In this segment from the MarketFoolery podcast, host Mac Greer and Bill Mann, The Motley Fool's director of small-cap research, talk about enterprise software-as-a-service major (NYSE:CRM), which delivered its latest earnings report this week.

Earnings for the customer relationship management specialist were excellent -- up 27% year over year, in part due to its big acquisition of Mulesoft. But the market punished it for offering a weak outlook. Share prices have tripled in the past five years, so investors could be forgiven for fearing that it might be plateauing. Bill explains why he thinks differently.

A full transcript follows the video.

This video was recorded on Aug. 30, 2018.

Mac Greer: Let's begin with Salesforce. Better than expected earnings, but shares down on a disappointing earnings outlook. Now Bill, Salesforce is an enterprise software company. That means that they are selling their software to businesses.

Bill Mann: And a lot of them.

Greer: And a lot of them. The stock's tripled over the last five years. Is the party over?

Mann: No, no, I don't think it is. Every time you open up Bloomberg, every time you open up CNBC, Wall Street Journal, who else can I plug here, there's another company that is rolling out or integrating artificial intelligence and customer relations software, which is basically what Salesforce does. I am no expert, as I am not their target market, but I am to understand that they are the best in the business. They have a very multifaceted approach. They have multiple divisions, each of which could be worth billions of dollars if they were their own companies.

And they had great earnings. I mean, they earned well over $3 billion, $0.71 a share, 27% over the same quarter of last year. Some of that had to do with the integration of their largest merger that they've taken on, their largest acquisition of MuleSoft that happened earlier this year.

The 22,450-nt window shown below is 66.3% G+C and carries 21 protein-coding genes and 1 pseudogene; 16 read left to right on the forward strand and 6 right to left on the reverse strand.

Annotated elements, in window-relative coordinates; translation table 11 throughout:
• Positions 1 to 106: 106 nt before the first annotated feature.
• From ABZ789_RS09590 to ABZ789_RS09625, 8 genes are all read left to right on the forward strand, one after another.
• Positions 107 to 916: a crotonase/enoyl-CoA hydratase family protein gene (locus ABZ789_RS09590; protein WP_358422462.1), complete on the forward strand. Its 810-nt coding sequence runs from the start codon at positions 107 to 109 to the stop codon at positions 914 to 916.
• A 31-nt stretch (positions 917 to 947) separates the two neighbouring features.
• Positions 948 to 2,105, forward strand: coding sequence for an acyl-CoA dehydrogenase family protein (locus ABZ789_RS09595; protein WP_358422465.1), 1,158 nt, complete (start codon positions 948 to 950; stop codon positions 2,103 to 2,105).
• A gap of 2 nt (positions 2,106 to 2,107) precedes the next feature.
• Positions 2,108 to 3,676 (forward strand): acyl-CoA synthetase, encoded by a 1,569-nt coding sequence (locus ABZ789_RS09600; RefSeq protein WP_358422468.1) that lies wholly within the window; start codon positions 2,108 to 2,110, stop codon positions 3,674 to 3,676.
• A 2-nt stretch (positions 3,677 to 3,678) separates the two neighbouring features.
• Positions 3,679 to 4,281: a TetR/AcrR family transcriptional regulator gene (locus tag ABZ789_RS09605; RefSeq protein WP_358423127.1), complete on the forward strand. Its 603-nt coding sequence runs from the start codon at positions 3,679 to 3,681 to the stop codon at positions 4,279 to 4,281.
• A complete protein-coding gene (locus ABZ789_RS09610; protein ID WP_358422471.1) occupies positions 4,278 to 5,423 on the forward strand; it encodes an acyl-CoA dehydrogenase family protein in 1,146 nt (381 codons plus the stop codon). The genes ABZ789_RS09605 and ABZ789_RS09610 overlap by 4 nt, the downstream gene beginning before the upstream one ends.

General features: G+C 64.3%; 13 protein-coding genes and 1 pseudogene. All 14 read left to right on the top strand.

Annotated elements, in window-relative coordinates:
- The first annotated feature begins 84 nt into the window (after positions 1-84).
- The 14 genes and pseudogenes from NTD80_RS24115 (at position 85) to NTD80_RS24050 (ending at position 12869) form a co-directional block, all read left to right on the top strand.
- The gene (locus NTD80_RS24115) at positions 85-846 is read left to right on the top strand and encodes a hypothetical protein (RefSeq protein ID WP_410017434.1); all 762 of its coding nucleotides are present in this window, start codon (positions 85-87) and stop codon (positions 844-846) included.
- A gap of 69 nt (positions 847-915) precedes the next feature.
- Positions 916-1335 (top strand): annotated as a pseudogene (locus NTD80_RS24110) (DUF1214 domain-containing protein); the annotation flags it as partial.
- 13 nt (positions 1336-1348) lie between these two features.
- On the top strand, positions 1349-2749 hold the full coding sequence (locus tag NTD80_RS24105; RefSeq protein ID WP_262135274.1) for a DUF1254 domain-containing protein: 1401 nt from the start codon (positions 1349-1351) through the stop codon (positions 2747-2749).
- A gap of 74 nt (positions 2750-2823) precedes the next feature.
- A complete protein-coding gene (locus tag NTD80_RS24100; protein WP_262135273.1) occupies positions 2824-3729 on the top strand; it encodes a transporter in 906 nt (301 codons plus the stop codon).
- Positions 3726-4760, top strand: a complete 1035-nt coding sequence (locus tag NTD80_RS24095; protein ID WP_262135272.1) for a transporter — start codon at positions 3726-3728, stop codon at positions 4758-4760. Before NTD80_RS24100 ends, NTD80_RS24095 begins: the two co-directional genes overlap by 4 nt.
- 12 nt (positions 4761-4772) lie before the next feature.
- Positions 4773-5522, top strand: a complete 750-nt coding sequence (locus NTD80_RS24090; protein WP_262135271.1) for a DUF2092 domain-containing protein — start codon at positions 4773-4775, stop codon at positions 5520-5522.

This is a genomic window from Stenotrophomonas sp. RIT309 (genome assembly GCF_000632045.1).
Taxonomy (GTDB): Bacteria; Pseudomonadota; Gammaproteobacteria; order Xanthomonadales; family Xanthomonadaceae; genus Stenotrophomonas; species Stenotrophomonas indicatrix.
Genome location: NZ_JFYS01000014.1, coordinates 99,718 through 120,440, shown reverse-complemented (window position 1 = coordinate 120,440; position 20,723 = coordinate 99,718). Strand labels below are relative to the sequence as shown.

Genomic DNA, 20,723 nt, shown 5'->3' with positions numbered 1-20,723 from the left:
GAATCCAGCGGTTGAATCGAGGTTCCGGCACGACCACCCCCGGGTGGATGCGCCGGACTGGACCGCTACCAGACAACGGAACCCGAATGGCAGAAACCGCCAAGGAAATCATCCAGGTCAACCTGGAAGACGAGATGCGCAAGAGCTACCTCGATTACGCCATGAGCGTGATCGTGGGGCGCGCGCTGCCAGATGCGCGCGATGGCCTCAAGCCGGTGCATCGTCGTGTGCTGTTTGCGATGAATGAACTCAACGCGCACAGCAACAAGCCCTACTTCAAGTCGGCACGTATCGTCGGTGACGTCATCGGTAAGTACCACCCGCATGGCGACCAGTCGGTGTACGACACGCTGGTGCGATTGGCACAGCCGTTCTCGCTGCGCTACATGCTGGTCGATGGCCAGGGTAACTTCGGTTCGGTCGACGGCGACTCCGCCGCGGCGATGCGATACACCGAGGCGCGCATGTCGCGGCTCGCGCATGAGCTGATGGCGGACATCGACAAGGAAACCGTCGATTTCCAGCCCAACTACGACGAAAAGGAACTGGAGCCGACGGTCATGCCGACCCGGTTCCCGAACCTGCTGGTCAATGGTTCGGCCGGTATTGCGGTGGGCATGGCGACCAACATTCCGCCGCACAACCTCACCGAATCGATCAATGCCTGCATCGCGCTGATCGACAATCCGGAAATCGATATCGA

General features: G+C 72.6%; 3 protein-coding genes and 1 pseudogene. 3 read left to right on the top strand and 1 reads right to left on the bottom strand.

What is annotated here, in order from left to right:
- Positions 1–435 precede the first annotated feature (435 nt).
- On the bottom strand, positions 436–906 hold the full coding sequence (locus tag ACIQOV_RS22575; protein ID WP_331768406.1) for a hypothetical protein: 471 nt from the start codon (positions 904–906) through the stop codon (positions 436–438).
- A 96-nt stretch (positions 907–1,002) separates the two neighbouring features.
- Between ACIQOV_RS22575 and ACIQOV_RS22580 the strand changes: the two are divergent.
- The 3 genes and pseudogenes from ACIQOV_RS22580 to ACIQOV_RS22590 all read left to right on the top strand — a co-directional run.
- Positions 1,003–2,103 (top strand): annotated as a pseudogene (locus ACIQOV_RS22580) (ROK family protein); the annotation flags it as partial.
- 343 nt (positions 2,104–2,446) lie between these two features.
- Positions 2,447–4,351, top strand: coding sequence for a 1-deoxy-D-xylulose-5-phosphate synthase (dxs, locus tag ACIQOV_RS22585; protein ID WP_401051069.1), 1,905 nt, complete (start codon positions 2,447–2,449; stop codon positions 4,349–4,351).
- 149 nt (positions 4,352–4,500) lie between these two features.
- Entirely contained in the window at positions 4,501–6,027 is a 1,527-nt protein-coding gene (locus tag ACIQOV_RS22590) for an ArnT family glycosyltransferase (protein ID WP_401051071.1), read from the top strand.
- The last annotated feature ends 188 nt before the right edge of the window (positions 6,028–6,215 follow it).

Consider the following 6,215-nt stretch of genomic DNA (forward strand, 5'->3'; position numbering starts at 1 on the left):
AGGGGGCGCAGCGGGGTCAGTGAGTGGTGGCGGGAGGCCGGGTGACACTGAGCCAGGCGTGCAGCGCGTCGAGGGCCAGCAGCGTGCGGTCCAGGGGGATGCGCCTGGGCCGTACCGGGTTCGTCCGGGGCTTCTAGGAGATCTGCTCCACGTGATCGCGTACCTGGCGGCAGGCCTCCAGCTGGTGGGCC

Greer: Great name, by the way.

Mann: It is a great name. It doesn't sound particularly software-y.

Greer: No. I'm not sure it gives me a lot of confidence.

Mann: I mean, if you want to talk about a picks and shovels type of business, I think MuleSoft is incredibly well-named. In fact, I think Salesforce should have taken on MuleSoft as --

Greer: I don't like the soft part. I like the mule part.

Mann: Just Mule. Fair enough. [laughs]

Greer: [laughs] MuleSoft aside, though, this space, you've got some big players here. You've got Microsoft, you've got Oracle, you have IBM. What's the special sauce for Salesforce?

Mann: Well, I think Salesforce, they are not particularly good at any one thing. That came out exactly wrong. "Basically, they're terrible at everything, and that's what makes them great." No, they have multiple divisions. I think what Salesforce has done better than anybody is being a full-service suite to their clients. It allows them to take on the largest clients, the largest enterprises, the world, the U.S. government, several departments of the U.S. government are clients. One of which is pretty interesting. There was a petition earlier this year among Salesforce employees about the contract that they have with U.S. Border Patrol. They also announced that they're opening an ethical office, because they want to make sure that their software is being used ethically.

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